The soup is so thick with red chili that it is opaque. It is also quite glossy, which is a result of the perfect melding of the chili and oil. According to Jenny, this is key to making a good jjambong. One serving is MASSIVE. I would definitely recommend sharing one bowl between two people. At $7.95 for one bowl, that's definitely value for money, don't you think? They didn't skimp on the ingredients. The soup was laden with noodles, squid, shrimp, mussels and fish, plus some veggies. It was incredibly spicy—the type that almost hurts, but in a good way. The pickled radish served on the side was a welcome respite from the incessant heat that soup provides. Jenny was in heaven as she dug into her bowl. The jjambong received five stars from the Korean foodie. I quite liked it but my stomach can only probably stand the abuse every so often, so I wouldn't eat this on a regular basis.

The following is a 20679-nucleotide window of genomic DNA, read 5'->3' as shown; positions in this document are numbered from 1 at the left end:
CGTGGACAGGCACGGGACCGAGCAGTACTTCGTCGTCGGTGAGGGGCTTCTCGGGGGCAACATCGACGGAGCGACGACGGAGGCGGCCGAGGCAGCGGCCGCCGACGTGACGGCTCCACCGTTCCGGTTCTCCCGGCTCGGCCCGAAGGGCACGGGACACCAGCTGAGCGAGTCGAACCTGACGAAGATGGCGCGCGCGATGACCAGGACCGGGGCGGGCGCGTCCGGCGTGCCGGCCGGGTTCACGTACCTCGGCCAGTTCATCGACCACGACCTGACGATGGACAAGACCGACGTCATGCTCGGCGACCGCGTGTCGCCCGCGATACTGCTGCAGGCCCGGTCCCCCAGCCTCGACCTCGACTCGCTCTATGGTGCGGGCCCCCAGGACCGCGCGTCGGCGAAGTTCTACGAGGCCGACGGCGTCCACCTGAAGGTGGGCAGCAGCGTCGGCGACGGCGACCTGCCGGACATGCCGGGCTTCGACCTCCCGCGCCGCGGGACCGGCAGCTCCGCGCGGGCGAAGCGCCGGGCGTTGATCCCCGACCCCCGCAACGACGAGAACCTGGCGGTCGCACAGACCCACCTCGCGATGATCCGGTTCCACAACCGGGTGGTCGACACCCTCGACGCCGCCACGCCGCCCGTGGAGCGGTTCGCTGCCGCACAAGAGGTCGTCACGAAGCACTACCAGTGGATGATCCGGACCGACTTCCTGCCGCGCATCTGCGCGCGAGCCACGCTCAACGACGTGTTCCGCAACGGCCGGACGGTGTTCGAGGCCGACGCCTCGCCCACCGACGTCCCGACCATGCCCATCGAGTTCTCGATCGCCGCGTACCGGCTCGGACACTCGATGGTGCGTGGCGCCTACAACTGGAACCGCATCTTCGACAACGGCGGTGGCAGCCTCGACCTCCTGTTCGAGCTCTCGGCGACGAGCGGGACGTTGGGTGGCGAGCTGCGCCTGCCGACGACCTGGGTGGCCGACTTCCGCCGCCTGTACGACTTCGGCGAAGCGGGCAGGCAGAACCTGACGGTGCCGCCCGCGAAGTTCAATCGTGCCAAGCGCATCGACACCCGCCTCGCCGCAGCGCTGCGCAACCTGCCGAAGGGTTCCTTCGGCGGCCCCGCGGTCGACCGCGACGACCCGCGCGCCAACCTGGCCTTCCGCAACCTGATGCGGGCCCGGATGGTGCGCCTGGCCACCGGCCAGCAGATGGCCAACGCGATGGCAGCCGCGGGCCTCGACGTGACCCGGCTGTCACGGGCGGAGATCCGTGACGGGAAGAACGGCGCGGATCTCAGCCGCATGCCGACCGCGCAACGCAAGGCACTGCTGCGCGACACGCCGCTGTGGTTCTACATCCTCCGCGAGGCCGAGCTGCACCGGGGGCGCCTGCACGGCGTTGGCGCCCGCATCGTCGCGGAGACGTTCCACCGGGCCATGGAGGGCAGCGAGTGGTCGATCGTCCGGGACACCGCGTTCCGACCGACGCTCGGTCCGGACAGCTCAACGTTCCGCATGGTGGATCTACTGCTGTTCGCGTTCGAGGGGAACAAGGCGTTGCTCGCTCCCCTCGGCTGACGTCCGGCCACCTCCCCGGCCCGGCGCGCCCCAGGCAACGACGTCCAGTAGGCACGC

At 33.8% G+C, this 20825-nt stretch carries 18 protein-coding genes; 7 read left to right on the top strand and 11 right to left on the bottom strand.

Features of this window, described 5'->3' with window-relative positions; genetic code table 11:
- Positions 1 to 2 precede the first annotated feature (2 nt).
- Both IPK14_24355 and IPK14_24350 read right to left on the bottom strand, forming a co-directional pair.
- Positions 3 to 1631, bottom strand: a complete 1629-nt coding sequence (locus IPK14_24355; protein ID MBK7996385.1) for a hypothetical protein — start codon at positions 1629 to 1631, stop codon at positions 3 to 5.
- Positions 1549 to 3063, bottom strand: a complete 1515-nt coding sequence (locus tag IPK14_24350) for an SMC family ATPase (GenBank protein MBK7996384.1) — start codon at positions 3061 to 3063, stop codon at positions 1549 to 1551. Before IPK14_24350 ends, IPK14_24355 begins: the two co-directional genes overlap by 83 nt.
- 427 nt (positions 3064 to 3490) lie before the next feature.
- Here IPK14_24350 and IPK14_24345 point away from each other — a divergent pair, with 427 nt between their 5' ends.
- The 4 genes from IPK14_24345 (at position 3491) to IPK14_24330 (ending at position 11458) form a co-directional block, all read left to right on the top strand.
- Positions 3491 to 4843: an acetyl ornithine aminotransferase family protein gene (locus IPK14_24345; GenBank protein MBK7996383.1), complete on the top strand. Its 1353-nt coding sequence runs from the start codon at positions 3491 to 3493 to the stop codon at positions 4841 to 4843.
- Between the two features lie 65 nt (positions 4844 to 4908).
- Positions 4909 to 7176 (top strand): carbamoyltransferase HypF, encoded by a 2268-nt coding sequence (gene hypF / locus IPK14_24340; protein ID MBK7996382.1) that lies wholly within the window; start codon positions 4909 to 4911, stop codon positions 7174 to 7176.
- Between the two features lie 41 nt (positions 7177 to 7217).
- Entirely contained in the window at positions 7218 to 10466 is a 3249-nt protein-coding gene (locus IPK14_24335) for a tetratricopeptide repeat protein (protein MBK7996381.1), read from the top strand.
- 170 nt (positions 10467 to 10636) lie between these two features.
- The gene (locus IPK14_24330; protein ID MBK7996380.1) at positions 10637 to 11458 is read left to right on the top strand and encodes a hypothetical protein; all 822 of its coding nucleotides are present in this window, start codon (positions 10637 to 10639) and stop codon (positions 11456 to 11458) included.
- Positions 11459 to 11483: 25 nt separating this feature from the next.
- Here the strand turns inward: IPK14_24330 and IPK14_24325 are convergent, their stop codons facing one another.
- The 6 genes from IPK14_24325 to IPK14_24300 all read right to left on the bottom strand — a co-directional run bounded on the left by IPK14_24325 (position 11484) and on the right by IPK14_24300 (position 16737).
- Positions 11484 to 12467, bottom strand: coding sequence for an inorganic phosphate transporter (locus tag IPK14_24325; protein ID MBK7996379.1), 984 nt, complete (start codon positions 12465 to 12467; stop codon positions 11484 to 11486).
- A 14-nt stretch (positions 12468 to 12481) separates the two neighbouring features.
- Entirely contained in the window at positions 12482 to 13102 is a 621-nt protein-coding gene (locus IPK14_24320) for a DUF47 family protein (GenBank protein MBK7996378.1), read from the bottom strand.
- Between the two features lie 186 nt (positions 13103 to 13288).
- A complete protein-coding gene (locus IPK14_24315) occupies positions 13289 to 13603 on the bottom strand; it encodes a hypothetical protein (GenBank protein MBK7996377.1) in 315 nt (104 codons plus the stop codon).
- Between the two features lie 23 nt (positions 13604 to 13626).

The kkangpoongi, however, is another story. These are battered pieces of chicken fried to a crisp and then coated in a sweet and spicy sauce. It's like General Tso's chicken with a massive kick. I could totally hunker down with a plate of this and some steaming white rice. MMMMM.